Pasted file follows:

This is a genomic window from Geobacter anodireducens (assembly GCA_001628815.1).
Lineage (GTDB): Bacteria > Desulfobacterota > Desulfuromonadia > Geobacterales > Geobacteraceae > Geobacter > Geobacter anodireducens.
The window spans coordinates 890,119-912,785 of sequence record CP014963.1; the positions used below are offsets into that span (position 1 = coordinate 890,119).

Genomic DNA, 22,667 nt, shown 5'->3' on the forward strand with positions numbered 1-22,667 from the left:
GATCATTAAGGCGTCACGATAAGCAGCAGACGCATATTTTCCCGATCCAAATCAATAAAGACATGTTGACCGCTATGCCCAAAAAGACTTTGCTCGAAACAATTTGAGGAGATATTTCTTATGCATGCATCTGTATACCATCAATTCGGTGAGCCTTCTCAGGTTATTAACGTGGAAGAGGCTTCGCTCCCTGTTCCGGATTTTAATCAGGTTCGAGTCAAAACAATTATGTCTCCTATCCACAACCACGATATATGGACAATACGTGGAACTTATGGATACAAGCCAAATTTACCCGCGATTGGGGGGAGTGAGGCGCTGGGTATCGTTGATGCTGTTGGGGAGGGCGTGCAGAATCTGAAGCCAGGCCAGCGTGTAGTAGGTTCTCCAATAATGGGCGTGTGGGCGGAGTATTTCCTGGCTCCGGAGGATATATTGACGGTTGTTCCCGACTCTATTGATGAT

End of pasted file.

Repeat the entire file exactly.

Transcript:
This is a genomic window from Geobacter anodireducens (assembly GCA_001628815.1).
Lineage (GTDB): Bacteria > Desulfobacterota > Desulfuromonadia > Geobacterales > Geobacteraceae > Geobacter > Geobacter anodireducens.
The window spans coordinates 890,119-912,785 of sequence record CP014963.1; the positions used below are offsets into that span (position 1 = coordinate 890,119).

Genomic DNA, 22,667 nt, shown 5'->3' on the forward strand with positions numbered 1-22,667 from the left:
GATCATTAAGGCGTCACGATAAGCAGCAGACGCATATTTTCCCGATCCAAATCAATAAAGACATGTTGACCGCTATGCCCAAAAAGACTTTGCTCGAAACAATTTGAGGAGATATTTCTTATGCATGCATCTGTATACCATCAATTCGGTGAGCCTTCTCAGGTTATTAACGTGGAAGAGGCTTCGCTCCCTGTTCCGGATTTTAATCAGGTTCGAGTCAAAACAATTATGTCTCCTATCCACAACCACGATATATGGACAATACGTGGAACTTATGGATACAAGCCAAATTTACCCGCGATTGGGGGGAGTGAGGCGCTGGGTATCGTTGATGCTGTTGGGGAGGGCGTGCAGAATCTGAAGCCAGGCCAGCGTGTAGTAGGTTCTCCAATAATGGGCGTGTGGGCGGAGTATTTCCTGGCTCCGGAGGATATATTGACGGTTGTTCCCGACTCTATTGATGAT